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CASE REPORT
Uncontrolled diabetes as a rare presenting cause of pituitary apoplexy
  1. Ashima Mittal1,
  2. Sanat Mishra1,
  3. Karamvir Yadav2 and
  4. Rajesh Rajput1
  1. 1 Department of Endocrinology & Medicine Unit, Pt. B D Sharma Postgraduate Institute of Medical Sciences, Rohtak, India
  2. 2 Department of Internal Medicine, Pt. B D Sharma Postgraduate Institute of Medical Sciences, Rohtak, India
  1. Correspondence to Dr Rajesh Rajput, drrajeshrajput{at}outlook.com

Abstract

Pituitary apoplexy is a rare endocrine emergency. The extent to which hyperglycaemia is a contributory risk factor in the precipitation of pituitary apoplexy is not known. A 38-year-old man with poorly controlled diabetes presented to the emergency department with sudden onset of nausea and headache with drooping of his right eyelid for about 4 days. On physical examination, he had orthostatic hypotension, ptosis of the right eye, lateral and downward positioning of the eye and absent pupillary reflex. Visual field testing of the left eye revealed superolateral quadrantanopia. MRI of the brain showed pituitary macroadenoma with necrosis. Investigations showed hyperglycaemia, decreased T3, T4 with normal Thyroid stimulating hormone (TSH), low serum Leutinizing hormone (LH), Follicle stimulating hormone (FSH), testosterone and low normal serum prolactin levels. About 21% of non-functioning pituitary adenomas present with apoplexy as was seen in our patient. It is likely that his uncontrolled diabetes precipitated this episode of apoplexy as hyperosmolarity and dehydration, caused by hyperglycaemia can lead to changed pituitary microvascular environment increasing the risk of pituitary infarction.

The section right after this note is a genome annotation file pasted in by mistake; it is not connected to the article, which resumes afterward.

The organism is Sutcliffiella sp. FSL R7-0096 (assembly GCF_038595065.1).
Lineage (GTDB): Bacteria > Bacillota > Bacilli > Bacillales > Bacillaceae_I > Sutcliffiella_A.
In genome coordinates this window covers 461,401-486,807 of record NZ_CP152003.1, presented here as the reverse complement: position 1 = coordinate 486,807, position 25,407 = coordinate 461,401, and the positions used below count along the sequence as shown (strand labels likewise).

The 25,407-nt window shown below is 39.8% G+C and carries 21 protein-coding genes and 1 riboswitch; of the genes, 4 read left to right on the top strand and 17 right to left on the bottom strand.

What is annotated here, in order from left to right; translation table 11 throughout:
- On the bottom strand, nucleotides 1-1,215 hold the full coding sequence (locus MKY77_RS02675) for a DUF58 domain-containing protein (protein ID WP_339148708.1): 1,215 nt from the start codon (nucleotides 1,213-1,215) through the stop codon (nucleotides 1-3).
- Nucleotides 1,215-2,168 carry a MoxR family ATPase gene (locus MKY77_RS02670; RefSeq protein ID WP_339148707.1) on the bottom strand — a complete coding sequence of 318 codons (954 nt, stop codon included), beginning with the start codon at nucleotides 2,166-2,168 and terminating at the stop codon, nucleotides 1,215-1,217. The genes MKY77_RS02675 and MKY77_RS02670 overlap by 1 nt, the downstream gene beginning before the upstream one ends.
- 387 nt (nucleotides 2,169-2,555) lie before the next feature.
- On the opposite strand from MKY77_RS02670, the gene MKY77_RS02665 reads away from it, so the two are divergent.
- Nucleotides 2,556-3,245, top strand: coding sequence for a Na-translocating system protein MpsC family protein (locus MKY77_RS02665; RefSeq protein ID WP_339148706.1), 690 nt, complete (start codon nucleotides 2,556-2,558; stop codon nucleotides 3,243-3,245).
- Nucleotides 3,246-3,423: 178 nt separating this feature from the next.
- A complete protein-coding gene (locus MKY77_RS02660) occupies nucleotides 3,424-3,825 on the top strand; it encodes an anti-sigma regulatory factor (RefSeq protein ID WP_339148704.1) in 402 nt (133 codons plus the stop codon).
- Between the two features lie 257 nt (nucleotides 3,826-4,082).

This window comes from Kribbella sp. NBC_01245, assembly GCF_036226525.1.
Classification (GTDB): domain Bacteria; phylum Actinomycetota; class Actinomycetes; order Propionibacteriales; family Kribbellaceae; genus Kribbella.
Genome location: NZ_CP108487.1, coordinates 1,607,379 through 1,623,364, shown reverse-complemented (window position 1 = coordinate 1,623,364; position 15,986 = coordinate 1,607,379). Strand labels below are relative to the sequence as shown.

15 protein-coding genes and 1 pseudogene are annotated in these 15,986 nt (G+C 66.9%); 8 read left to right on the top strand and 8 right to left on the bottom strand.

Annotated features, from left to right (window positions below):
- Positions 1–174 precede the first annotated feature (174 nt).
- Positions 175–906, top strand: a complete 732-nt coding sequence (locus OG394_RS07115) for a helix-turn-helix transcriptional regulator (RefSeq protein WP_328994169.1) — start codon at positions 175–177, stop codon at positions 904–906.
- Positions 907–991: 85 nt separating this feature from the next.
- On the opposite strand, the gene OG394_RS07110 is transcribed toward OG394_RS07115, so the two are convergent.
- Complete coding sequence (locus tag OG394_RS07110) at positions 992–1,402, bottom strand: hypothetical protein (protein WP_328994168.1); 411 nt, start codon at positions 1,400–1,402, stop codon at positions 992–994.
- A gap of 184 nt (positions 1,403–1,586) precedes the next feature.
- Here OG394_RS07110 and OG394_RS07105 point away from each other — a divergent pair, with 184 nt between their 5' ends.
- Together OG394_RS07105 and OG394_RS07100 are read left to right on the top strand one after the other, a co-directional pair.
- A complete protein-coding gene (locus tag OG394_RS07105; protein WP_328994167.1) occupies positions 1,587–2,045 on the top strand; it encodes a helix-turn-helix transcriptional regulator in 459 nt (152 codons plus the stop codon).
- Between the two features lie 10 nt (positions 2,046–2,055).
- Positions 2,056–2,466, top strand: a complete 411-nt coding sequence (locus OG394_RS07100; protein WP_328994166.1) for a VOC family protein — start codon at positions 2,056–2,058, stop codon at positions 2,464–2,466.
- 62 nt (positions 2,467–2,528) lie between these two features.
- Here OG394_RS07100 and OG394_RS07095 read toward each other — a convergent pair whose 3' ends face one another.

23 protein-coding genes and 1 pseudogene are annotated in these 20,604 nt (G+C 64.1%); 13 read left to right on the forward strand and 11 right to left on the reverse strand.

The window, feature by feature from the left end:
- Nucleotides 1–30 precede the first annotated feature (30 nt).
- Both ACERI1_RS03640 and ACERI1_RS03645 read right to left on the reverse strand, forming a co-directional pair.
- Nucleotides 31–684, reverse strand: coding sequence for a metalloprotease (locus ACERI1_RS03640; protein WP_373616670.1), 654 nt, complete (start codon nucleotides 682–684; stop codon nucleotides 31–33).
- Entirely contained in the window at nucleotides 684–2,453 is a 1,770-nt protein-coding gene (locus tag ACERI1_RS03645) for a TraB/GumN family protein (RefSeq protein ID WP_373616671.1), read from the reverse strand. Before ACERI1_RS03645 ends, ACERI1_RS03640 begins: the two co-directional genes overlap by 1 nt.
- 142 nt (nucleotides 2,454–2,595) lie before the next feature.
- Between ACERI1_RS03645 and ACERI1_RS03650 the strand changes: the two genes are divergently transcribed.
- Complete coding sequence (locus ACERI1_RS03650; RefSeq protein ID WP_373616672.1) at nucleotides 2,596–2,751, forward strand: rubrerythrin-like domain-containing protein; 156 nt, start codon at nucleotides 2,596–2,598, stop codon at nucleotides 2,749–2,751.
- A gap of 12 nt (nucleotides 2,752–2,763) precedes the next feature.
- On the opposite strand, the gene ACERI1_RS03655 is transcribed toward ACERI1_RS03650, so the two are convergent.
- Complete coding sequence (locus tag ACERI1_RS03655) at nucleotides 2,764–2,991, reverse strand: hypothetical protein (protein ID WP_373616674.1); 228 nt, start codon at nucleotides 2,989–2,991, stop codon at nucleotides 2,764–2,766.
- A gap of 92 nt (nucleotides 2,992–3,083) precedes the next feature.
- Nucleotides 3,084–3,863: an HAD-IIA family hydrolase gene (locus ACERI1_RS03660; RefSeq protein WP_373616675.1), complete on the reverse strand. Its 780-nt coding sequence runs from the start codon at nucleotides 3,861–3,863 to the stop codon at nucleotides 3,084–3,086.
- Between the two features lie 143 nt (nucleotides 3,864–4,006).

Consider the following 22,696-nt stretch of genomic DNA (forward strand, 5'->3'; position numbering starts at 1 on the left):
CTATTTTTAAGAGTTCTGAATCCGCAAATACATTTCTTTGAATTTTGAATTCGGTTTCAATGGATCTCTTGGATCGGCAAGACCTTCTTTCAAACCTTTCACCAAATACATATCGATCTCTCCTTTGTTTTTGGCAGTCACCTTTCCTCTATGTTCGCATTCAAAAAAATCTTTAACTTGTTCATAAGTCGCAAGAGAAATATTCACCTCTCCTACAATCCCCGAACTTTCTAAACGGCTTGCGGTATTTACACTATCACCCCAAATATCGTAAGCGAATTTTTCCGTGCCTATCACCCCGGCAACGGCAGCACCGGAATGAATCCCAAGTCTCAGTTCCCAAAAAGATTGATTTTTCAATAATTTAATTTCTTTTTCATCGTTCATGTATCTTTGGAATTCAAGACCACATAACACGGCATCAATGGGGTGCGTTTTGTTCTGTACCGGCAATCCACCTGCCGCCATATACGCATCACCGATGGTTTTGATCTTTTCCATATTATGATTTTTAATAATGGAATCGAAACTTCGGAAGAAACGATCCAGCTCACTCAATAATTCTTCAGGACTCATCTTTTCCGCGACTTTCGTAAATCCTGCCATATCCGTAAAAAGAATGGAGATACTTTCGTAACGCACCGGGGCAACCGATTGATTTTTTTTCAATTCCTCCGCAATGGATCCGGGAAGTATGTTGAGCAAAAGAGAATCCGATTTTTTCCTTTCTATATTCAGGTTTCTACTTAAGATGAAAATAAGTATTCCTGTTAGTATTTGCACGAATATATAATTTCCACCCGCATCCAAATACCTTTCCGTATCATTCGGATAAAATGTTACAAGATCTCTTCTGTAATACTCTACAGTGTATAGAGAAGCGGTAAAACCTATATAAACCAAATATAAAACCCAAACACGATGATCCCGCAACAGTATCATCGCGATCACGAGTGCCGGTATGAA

• pituitary disorders
  • diabetes
  • neuroimaging

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Footnotes

  • Contributors The idea and scientific background of the case were conceived by RR. AM and SM are credited with the collection of data and processing. KY helped with the reviewing and data analysis.

  • Funding The authors have not declared a specific grant for this research from any funding agency in the public, commercial or not-for-profit sectors.

  • Competing interests None declared.

  • Provenance and peer review Not commissioned; externally peer reviewed.

  • Patient consent for publication Obtained.

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